ShoreRivers Pump-Out Boat Running the Miles/Wye
Nonprofit river advocacy group, ShoreRivers, officially launched its pump-out boat for the Memorial Day Weekend and the season is already off to a great start the organization reports. Captain Jim Freeman, who commands the boat, said the rivers were busy despite the rain.
The pump-out boat helps prevent more than 20,000 gallons of concentrated marine waste from entering local waters annually. For those who boat the Miles and Wye rivers, the ShoreRivers pump-out boat is a free service that operates from now through November.
The route of the boat is subject to change, but will include popular anchorages on the Miles and Wye rivers, including: St. Michaels Harbor, Long Haul Creek, the Miles River Yacht Club area, Long Point, Leeds Creek, Hunting Creek, Hambleton Cove, Tilghman Creek, Shaw Bay, Dividing Creek, Granary Creek, Wye Landing, Skipton Creek, Drum Point, and Lloyd Creed.
For more information, contact Capt. Freeman at 410-829-4352 or VHF Channel 9, or click here to use the pumpout request form on ShoreRivers website. Photograph courtesy ShoreRivers.
IGFA Day 2023 on June 7th, Plus Photo Contest All Month
Held annually on The International Game Fish Association’s (IGFA) anniversary of June 7th, IGFA Day is a global celebration of recreational anglers and their conservation efforts worldwide. In 2023, the IGFA has announced Habits for Habitats, a new initiative focused on cleaning and restoring game fish habitats to remind the international angling community of simple habits we can all adopt to better the health of aquatic habitats around the world.
The IGFA is also inviting recreational anglers everywhere to join the celebration throughout the month of June by engaging in one of three activities for a chance to win an IGFA Lifetime Membership, valued up to $2,000: (1) Go fishing or teach someone to fish, (2) take IGFA’s “Intro to Fishing” course online, or (3) clean up your favorite fishing spot. To enter the 2023 IGFA Day Sweepstakes, participants simply need to snap a photo of themselves engaging in one of the above activities and complete the sweepstakes form online. One grand prize winner will receive an IGFA Lifetime Membership and the accompanying benefits including the new 2023 IGFA World Record Game Fishes book, a Daiwa Saltist MQ 4000 spinning reel, a YETI Flip 12 soft cooler, COSTA sunglasses of your choice, a signed and personalized limited edition Guy Harvey lithograph, and more. Twelve second place winners will receive an IGFA fish species logo hat of their choice. The sweepstakes is open through 11:59 PM EDT on June 30th to participants ages 18 and older worldwide. For additional details, including the complete terms and conditions, visit www.igfa.org/igfa-day-2023.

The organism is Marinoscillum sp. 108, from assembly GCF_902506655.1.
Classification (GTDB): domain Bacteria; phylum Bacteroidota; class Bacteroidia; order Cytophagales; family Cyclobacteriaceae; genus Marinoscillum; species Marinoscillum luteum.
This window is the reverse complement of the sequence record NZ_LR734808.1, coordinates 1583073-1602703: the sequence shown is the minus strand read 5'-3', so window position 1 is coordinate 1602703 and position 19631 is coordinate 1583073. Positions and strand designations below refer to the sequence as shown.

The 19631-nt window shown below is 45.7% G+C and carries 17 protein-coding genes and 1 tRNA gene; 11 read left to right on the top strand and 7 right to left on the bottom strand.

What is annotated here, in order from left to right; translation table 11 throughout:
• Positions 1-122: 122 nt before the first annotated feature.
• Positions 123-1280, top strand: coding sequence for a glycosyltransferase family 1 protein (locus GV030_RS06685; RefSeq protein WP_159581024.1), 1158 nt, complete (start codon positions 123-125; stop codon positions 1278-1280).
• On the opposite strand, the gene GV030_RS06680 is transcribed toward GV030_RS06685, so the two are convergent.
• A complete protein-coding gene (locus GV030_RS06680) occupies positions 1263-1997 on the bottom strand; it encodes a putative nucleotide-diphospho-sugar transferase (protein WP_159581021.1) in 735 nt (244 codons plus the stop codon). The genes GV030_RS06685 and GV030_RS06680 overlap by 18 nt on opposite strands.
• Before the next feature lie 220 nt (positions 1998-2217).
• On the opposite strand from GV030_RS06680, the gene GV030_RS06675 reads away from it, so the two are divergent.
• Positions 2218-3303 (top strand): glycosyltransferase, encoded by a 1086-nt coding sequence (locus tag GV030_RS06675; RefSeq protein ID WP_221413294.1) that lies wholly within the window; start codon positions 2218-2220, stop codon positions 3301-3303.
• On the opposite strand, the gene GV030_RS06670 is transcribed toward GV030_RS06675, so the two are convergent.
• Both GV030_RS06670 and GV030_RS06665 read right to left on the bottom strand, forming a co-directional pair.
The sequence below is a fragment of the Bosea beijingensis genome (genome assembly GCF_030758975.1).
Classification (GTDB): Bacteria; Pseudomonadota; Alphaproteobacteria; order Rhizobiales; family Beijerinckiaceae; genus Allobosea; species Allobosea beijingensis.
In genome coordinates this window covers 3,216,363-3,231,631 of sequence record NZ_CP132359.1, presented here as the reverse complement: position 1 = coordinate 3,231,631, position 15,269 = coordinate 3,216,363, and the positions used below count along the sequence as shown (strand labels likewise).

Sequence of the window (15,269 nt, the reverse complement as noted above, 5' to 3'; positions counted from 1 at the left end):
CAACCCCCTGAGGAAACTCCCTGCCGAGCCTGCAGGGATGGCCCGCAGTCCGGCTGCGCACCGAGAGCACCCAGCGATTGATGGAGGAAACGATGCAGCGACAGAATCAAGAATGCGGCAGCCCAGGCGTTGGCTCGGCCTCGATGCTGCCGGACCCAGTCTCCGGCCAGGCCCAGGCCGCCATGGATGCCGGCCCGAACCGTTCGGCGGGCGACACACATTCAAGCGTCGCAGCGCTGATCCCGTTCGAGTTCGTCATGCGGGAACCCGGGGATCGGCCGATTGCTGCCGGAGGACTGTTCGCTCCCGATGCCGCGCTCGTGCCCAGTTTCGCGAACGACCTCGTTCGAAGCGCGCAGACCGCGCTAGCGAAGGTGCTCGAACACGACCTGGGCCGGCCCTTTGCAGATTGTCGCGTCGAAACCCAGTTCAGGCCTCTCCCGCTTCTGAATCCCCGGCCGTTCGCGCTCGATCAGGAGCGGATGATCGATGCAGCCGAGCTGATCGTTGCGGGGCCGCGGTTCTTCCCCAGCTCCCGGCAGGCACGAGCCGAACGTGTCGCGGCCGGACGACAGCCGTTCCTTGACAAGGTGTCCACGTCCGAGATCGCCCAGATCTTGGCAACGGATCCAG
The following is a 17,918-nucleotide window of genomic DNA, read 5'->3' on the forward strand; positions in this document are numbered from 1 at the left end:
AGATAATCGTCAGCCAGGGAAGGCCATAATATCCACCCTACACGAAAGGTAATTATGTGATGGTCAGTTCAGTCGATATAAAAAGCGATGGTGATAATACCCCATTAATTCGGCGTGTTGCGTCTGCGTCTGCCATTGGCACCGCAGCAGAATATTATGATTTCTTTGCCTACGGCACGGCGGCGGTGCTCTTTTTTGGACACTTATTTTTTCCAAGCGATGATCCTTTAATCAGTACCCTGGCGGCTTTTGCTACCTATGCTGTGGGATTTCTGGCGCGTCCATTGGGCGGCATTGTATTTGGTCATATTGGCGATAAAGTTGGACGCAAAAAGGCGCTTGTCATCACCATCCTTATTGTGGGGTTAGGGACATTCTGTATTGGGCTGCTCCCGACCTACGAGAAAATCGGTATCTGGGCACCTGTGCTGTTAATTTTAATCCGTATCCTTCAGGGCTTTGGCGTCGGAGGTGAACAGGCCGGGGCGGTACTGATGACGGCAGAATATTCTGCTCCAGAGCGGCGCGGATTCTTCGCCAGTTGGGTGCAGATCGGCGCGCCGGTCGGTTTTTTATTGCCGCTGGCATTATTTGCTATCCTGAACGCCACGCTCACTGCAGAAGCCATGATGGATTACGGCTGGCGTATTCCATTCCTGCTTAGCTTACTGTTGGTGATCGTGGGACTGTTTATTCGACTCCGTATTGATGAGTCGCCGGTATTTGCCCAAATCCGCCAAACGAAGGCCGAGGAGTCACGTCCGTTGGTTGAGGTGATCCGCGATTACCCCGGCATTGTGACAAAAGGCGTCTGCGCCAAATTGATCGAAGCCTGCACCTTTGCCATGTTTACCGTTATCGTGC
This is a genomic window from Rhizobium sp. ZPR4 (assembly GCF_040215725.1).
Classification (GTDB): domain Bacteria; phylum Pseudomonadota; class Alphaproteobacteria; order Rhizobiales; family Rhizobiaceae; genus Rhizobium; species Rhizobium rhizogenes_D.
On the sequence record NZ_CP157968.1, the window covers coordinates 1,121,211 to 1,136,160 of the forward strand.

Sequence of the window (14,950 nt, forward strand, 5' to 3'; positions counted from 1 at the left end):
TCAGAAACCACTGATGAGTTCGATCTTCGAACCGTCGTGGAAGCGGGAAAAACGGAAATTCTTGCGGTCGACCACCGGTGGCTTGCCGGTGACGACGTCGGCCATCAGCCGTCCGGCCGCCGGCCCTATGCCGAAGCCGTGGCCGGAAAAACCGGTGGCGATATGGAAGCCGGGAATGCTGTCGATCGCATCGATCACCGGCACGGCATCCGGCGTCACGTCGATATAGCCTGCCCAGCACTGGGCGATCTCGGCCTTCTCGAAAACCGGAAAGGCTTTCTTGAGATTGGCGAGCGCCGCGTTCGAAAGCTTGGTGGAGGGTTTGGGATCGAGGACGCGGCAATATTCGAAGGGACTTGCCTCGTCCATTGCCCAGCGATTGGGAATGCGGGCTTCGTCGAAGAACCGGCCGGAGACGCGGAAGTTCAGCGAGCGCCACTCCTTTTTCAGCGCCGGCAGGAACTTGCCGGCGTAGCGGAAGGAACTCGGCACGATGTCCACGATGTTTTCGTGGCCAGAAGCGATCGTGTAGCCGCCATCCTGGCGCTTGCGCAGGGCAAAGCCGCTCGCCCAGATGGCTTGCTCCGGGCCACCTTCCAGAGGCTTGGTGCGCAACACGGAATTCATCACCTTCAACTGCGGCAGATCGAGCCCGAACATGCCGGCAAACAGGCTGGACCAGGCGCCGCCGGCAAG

License-Free Fishing Days Announced
More Maryland DNR news—the department has announced dates for the state’s annual license-free fishing days. All state residents and visitors may fish without a license on Saturday, June 3rd (today!), Saturday, June 10th, and Tuesday, July 4th.
Maryland’s annual license-free fishing days offer anglers a unique opportunity to explore the state’s diverse fishing without needing a fishing license, trout stamp, or registration. On these days, any individual may catch and possess finfish for recreational purposes in any tidal and nontidal waters of Maryland.
All anglers must follow current size and catch limits found in the department’s fishing and crabbing guide.
GreenGive is June 6–7th
The GreenGive is a local, environmentally-focused, online fundraising campaign designed to both raise funds and expand residents’ and businesses’ engagement with local environmental organizations, issues, projects, and actions. On June 6–7th, the Annapolis and Anne Arundel County community is invited to join the Seventh Annual GreenGive to support clean water in our own communities. Through an interactive online platform, individuals and businesses can invest in clean water by donating to the 13 GreenGive partners.
Funds raised through the GreenGive will be used by the 13 GreenGive partners to invest in actions that have a tangible impact on our own local waterways and quality of life. Every dollar raised will be turned into projects and programs that really do make a difference right here in Anne Arundel County. The 13 partner organizations are:
- Annapolis Green
- Arundel Rivers Federation
- Crownsville Conservancy
- Friends of Jug Bay
- Good Neighbors Group
- Maryland Reentry Resource Center
- Scenic Rivers Land Trust
- Severn River Association
- Severn Riverkeeper
- Spa Creek Conservancy
- St. Luke’s Restoration of Nature
- Unity Gardens
- Watershed Stewards Academy
And that’s a wrap for this week’s Creel. If you have news to share, please send an email to email@example.com.